Did you have any framework in mind, at the time, while taking these pictures—like an exhibition or a book? Or was it just about discovering your own photographic eye?

In graduate school—this is in 1973 at Yale—our program had four students a year. When we met for the first time, one of the guys, from Sacramento, said, Baldwin, I hear you’re from New York. He goes, Can you draw me a map of Soho? Before the first day of class, he already had his career planned: He would go to the right openings, parties, the list of people he needed. I mean, that’s fine. But I was totally professionally unambitious. I had a teaching job, and I would find out what the schools needed to keep me on staff and promote me and get tenure. And I would do just that. I did the minimal amount of stuff. I just have no interest whatsoever in self-promotion.

There’s something very impressive about operating without a strategy. Especially because strategy can warp what you do. It’s rare to be interested in something without a “purpose” for it—to just purely follow your interest.

Yeah, it’s like fly fishermen go out not because they want to have something mounted on the wall; they just love the act of wading out into water and standing there. It’s just a totally personal thing.

At a dinner party a while ago, I told a painter I’ve known a long time about how I’ve been resurrected from the dead—somebody moved a stone away, and I crawled out and saw the light. She was congratulating me, at which point I said: Why didn’t this happen when I was making these pictures? I could have been monetized, I could have been somebody, I could have been a contender! But she echoed what you said: that it’s much better for it to happen at this point, in the late innings of my life. I was freed from having to think about “what the gallery wants next.” It was not in the equation. I would not have worked well with that pressure. I was able to pursue what I wanted to pursue on my own terms.

In the essay by writer Casey Gerald, he frames your work as resonating with “this moment of political turmoil, racial reckonings,” as well as this “Black cultural renaissance.” Although these images are more than three decades old, they have this incredible synchronicity with the present moment: connecting to something that is ongoing, and that’s extremely current. Do you have a fresh gaze on the work today?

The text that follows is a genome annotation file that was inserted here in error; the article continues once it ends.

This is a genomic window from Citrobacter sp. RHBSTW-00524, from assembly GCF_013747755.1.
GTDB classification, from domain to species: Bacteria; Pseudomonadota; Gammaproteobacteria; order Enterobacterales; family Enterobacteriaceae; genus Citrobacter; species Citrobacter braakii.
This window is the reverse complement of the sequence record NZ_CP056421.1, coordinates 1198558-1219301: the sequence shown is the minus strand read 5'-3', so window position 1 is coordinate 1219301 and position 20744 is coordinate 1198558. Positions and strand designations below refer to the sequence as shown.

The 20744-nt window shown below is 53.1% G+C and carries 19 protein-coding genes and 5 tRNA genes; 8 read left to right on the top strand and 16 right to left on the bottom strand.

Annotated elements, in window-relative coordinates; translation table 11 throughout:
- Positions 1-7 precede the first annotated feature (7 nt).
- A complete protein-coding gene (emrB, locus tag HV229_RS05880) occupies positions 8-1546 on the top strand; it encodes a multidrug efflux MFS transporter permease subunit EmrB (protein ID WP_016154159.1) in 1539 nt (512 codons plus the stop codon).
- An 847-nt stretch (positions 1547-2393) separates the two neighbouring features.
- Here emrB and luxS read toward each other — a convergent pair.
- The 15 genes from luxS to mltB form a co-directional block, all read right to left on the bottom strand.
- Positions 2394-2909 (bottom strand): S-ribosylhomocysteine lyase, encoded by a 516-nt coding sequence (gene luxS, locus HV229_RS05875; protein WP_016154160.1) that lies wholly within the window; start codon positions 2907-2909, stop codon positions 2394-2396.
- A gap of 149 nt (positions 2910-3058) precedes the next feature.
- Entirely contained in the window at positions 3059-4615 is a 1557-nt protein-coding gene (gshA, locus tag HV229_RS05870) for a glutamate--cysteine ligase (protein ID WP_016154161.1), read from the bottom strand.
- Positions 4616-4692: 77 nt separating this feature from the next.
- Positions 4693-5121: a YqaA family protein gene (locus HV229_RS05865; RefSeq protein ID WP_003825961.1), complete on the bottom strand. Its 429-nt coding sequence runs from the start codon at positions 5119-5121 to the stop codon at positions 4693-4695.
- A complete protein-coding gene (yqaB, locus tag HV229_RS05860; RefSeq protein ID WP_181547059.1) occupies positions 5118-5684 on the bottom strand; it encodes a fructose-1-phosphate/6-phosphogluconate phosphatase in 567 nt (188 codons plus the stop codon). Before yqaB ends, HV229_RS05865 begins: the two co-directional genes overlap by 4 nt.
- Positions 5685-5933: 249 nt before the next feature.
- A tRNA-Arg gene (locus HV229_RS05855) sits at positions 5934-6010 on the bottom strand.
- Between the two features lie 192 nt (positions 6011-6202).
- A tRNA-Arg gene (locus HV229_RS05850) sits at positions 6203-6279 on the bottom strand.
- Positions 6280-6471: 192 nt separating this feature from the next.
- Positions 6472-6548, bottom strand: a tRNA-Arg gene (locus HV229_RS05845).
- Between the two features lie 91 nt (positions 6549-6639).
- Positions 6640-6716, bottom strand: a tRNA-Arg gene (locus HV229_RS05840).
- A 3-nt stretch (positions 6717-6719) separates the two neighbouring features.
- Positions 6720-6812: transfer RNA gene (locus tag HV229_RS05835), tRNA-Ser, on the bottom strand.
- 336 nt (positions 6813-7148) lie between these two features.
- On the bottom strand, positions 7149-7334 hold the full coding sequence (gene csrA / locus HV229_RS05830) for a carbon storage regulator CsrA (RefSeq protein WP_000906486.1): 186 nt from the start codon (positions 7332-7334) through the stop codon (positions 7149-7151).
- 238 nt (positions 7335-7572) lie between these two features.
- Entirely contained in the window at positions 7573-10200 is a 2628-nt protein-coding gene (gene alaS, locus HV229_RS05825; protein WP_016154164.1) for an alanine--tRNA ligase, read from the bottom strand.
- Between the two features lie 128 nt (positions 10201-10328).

When I started photographing, Ronald Reagan was president. When people in the art world started to take notice, it was Donald Trump, and then there was George Floyd and Breonna Taylor. The people who are looking at my work now are not seeing it independently of the [present] political climate—they see it as an opportunity to contribute to the ongoing conversation about ethnicity in the history of this country.

Back then, these were almost immediately relegated to the specific time and place where they were made, and therefore categorized as a “niche” kind of thing. People would point to, Oh, look at those clothes, or Look at that car. But if I’m photographing a family on a porch and they have an old console, the picture would be the same if there was flat-panel Sony there. My interest wasn’t in the context of what surrounded them, but always what I saw in somebody. It doesn’t look dated because it’s not about the time.

When I was still teaching, I began taking English literature and writing classes. In learning about writers, the word “interiority” is often used, and that was exactly what I wanted to do in my photographs. I wanted to—through the mask of reality—reveal this interiority, just like in fiction. What you’re ultimately talking about is a very essential, basic thing at the heart of who each of us is. That’s why I think my pictures escape being assigned to a period.

That’s an apt parallel! Were there other creative influences—things outside of photography—that informed your work?

Creativity… I don’t like to go there. I’d rather talk about curiosity and perception.

OK—go on.